Ali is accompanied by his nine-year-old son in the voyage to locate his estranged wife, a task that seems increasingly formidable as the paucity of the main character’s resources becomes apparent: he does not speak Russian, his only evidence of his spouse is a worn photograph, and he is relegated to sifting through anonymous crowds in an overwhelming urban landscape. Although Ali might have found “another sky” in the city,[2] the urban setting in the film often mirrors elements of the Tajik countryside. In both, life is arduous and work is the focal point of existence—Ali lugs dead animals across the desert and later shoulders heavy bags of cement in a factory warehouse; masses of sheep pictured in the opening shots of the film echo a cart of jangling bottles in an urban hospital; cars continuously pass Ali and his son on both a Tajik highway and a city bus.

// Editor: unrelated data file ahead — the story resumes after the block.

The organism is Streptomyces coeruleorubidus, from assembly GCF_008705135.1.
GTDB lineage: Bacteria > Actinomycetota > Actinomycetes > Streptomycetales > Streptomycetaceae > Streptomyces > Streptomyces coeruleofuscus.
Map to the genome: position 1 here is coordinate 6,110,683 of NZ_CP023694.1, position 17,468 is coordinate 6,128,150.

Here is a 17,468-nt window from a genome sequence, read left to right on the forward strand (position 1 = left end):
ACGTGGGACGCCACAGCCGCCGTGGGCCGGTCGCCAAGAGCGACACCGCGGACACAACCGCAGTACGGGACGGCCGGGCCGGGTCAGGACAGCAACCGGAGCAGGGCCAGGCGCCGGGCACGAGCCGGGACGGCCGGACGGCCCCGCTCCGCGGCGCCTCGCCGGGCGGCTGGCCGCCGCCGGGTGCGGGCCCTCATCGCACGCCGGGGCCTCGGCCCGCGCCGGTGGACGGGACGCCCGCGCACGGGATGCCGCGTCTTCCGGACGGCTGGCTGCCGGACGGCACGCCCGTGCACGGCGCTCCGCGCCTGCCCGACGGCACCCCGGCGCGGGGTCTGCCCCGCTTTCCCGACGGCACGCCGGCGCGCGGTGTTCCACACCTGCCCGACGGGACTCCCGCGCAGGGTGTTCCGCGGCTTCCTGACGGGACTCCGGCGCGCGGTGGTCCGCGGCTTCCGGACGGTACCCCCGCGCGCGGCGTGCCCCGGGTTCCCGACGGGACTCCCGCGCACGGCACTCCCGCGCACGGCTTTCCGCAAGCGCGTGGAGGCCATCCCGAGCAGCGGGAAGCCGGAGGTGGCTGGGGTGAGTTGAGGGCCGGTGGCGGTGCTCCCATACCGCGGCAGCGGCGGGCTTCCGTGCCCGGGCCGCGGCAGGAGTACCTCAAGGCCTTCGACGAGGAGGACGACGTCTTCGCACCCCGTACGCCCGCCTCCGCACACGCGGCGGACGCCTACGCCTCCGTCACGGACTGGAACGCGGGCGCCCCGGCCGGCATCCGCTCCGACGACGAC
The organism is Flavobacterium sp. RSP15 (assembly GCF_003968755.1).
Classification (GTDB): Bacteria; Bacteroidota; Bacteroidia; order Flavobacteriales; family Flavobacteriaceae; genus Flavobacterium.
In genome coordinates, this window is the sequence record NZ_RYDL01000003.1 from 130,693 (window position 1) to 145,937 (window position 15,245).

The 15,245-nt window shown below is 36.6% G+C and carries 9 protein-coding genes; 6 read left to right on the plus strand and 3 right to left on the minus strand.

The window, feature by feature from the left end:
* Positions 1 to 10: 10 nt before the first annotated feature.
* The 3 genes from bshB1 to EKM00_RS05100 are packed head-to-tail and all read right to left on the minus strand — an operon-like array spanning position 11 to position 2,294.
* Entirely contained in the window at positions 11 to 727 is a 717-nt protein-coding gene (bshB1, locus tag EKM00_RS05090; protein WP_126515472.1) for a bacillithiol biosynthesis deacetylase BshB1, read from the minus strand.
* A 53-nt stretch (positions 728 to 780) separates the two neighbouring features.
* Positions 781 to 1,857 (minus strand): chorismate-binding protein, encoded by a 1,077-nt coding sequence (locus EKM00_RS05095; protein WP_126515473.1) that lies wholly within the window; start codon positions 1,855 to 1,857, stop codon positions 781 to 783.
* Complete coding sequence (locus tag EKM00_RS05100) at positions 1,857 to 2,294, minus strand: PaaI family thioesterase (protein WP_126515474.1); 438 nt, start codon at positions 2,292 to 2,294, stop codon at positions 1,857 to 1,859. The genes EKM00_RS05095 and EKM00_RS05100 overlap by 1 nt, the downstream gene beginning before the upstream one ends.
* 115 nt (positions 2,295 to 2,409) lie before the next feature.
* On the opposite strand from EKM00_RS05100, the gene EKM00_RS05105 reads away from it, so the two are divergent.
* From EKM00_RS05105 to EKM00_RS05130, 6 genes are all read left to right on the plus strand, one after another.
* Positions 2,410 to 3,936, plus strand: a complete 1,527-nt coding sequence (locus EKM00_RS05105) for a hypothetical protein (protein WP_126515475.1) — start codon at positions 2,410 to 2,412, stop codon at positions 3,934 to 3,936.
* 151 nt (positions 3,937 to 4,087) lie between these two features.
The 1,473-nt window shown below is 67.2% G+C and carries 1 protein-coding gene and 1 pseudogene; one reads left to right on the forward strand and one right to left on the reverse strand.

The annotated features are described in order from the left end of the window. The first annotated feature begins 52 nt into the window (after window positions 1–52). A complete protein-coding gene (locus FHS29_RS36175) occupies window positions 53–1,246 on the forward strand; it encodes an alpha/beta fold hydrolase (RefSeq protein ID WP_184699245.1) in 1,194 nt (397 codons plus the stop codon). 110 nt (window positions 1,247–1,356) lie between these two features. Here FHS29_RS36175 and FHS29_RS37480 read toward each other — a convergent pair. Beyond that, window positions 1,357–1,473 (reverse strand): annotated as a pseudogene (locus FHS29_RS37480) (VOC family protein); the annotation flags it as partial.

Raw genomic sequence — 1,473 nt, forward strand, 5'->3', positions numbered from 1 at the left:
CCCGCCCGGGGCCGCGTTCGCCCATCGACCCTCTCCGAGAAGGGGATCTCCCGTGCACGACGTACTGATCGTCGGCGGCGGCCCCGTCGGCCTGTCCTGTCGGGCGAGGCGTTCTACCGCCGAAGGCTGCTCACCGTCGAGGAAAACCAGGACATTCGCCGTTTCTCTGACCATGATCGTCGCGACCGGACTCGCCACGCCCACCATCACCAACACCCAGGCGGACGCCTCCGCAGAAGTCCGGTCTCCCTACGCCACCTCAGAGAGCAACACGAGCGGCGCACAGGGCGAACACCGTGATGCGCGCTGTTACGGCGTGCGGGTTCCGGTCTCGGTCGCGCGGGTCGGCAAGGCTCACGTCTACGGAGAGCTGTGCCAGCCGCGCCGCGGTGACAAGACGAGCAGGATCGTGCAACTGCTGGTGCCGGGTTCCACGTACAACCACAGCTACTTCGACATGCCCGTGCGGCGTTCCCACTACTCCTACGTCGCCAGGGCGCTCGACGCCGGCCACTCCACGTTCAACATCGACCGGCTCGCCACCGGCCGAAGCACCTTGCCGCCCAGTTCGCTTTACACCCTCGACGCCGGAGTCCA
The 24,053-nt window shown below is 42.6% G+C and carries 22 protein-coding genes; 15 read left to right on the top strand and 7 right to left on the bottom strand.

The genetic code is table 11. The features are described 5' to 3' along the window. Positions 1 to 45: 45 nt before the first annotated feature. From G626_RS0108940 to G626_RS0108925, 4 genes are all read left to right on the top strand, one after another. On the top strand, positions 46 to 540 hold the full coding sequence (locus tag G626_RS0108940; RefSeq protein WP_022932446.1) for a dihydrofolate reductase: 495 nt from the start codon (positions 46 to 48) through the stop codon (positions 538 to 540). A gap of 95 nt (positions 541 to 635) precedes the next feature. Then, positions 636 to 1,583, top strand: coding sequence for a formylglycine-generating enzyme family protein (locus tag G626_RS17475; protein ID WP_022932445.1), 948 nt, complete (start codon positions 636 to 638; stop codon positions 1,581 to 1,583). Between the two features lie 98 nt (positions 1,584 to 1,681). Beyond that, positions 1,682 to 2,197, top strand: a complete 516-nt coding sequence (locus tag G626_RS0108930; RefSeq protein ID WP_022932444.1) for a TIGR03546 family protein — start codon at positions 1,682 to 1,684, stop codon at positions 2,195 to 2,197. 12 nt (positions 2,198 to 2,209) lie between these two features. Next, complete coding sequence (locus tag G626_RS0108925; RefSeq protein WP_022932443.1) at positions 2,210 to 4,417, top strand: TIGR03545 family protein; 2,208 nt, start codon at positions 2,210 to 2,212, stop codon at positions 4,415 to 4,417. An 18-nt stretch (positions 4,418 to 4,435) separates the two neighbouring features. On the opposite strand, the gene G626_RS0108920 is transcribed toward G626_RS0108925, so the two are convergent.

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In both country and city, death is ubiquitous. Ali must handle carcasses as a shepherd, moving and kicking dead animals off the side of a cliff in his native land. In his temporary home in the city death repeatedly confronts him, and each time he meets calamity silently. He utters not a word when he runs over a dog in the street, nor even when he faces the tragic death of his own son in a workshop accident. Death in the film is documentary—like the television in the background that continuously broadcasts the spreading swine flu—and unapologetic. The dog is abandoned, left to die in the street alone, and Ali’s bright-eyed son is reduced to objects left behind in a bag, his body just one among many in the hospital’s morgue.